Once in a while an opera video comes my way that’s so bonkers that I hardly know how to describe it. Emma Dante’s production of Prokofiev’s The Fiery Angel; recorded at Teatro dell’opera di Roma in 2019 would be a candidate for the most bonkers of all!
Following on from Massenet’s dreamlike, ambiguous Cendrillon I took a look at a fairly recent recording of Rossini’s much more straightforward, if somewhat moralising, opera buffa on the same theme La Cenerentola. There’s no magic here. The fairy godmother is replaced by the prince’s tutor Alidoro who engineers Angelina’s trip to the ball. There’s no stepmother either but rather a stepfather and it’s unclear what has happened to either of the mothers one imagines must have been involved.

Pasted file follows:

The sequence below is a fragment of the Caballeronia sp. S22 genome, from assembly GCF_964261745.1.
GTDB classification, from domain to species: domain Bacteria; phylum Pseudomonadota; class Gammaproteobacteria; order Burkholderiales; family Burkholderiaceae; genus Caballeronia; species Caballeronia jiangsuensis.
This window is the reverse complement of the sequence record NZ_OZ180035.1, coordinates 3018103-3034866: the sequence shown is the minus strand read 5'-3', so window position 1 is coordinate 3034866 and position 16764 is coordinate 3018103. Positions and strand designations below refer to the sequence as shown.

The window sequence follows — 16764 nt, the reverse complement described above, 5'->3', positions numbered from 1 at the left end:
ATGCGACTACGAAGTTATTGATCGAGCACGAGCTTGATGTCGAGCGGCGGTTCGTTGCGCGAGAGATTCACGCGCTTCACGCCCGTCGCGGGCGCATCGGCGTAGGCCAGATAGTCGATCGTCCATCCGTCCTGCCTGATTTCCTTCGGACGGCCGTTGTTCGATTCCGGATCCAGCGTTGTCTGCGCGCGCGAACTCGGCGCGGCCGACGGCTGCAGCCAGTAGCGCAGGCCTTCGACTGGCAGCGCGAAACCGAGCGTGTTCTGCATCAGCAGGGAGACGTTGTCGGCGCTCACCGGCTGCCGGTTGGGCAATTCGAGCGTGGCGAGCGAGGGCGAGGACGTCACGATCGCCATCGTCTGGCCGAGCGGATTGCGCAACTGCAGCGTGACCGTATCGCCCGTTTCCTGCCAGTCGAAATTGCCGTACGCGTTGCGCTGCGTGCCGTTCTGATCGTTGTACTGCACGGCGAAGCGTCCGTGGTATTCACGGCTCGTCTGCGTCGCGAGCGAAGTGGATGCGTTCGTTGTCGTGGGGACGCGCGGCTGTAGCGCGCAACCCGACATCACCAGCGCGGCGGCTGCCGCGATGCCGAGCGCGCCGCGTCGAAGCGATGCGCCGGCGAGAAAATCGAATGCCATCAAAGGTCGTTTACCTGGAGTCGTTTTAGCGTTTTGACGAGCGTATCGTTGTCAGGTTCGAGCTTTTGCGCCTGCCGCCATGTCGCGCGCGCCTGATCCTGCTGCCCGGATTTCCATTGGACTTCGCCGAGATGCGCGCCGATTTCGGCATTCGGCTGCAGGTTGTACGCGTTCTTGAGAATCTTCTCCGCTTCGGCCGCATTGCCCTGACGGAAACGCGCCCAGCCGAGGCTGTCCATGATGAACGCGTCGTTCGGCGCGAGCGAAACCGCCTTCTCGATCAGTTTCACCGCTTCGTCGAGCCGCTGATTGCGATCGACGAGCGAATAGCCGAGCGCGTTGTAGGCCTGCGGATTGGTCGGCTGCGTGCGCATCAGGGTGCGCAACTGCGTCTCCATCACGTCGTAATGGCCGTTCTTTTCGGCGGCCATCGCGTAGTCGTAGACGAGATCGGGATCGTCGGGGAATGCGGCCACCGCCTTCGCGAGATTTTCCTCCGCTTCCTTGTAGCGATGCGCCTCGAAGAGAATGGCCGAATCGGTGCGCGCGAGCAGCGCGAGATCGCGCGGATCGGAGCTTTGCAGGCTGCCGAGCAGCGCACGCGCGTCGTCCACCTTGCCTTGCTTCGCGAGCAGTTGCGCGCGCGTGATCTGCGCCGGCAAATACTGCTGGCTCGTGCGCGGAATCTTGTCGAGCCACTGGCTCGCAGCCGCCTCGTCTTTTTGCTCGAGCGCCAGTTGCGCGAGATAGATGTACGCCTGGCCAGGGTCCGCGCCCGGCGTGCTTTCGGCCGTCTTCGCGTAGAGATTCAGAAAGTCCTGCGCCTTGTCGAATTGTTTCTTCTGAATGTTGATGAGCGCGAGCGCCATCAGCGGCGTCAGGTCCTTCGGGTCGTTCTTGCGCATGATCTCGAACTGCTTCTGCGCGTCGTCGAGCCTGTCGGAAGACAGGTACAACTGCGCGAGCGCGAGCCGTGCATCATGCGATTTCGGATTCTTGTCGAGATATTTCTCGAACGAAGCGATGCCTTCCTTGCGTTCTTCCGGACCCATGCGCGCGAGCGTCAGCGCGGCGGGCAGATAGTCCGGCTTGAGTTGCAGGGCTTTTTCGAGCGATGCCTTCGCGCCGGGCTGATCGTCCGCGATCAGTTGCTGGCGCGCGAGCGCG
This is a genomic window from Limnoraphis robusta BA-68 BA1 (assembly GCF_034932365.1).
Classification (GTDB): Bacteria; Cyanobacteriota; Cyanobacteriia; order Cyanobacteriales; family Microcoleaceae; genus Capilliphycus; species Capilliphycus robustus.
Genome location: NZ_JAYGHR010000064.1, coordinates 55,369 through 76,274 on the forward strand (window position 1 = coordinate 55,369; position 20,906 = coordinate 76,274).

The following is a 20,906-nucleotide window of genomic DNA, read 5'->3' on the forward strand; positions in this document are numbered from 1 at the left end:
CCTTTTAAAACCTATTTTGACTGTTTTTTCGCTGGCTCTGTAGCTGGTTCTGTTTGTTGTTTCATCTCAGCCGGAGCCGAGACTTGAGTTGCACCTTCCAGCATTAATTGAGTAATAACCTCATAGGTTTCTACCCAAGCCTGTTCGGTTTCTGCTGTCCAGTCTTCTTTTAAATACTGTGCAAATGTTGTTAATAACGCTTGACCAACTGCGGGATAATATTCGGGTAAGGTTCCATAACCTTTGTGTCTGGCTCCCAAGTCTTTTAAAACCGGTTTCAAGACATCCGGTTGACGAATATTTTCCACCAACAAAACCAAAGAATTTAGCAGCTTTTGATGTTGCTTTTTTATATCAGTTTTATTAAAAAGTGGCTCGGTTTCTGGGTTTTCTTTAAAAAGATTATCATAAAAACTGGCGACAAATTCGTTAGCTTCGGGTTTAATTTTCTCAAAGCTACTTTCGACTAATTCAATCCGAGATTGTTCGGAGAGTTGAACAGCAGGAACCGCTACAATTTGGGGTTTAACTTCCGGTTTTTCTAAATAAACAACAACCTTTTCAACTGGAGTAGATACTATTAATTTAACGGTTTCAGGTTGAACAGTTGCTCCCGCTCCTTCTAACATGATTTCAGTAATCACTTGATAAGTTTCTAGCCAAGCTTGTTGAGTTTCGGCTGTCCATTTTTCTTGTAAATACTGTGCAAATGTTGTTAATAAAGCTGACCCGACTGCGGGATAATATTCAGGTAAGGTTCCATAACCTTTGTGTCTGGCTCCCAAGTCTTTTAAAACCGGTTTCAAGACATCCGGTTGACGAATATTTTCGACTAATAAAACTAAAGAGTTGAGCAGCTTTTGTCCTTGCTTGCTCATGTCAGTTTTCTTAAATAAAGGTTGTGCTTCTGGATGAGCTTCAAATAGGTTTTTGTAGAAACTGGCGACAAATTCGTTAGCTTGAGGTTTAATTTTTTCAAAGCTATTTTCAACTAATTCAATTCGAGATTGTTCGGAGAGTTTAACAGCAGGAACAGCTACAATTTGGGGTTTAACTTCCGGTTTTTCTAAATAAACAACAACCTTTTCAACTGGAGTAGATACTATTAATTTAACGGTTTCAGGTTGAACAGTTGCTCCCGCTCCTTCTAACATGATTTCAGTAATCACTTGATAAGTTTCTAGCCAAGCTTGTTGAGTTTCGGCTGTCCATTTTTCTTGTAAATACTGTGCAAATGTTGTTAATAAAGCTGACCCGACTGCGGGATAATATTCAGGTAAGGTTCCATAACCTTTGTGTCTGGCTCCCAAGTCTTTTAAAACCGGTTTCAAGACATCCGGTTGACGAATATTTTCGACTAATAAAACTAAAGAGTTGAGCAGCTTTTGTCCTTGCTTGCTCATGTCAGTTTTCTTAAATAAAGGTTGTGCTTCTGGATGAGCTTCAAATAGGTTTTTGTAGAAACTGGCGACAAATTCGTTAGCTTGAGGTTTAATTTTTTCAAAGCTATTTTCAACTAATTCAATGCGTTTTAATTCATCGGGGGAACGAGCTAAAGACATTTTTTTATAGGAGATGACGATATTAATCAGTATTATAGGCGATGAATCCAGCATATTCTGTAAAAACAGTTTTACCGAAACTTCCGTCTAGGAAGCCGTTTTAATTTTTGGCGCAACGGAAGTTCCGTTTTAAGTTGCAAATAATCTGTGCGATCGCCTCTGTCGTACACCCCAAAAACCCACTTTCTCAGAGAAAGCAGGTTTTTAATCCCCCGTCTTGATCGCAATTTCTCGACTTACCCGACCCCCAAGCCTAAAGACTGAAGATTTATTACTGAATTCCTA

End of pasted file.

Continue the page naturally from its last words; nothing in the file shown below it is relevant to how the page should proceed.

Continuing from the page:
Richard Strauss operas do tend to have somewhat weird plots but perhaps none more so than his early and seldom performed piece Feuersnot. We are in mediaeval Munich on St. John’s Eve when apparently large bonfires and, one suspects, other things, are traditional. The children are gathering firewood and the magician Kunrad is stalking the mayor’s daughter Diemut. To her, apparent at least, disgust and the scandal of the townspeople, he kisses her. She gets her revenge by pretending she’s going to winch him up to her room but leaves him stranded halfway where he is mocked by the other girls. He calls on the spirit of his mentor, an even greater magician, to help him extinguish all the lights and fires in the town. This bit is very Wagnerian because who was mistreated by the people of Munich? And who is his equally mistreated heir? You’ve got it in one right? Anyway, the townspeople rather whimsically persuade Diemut that it’s her maidenly duty to get the lights turned back on. After all, people have sacrificed a lot more than a quick shag to the needs of the energy industry. All it’s missing is a wordly crustacean really.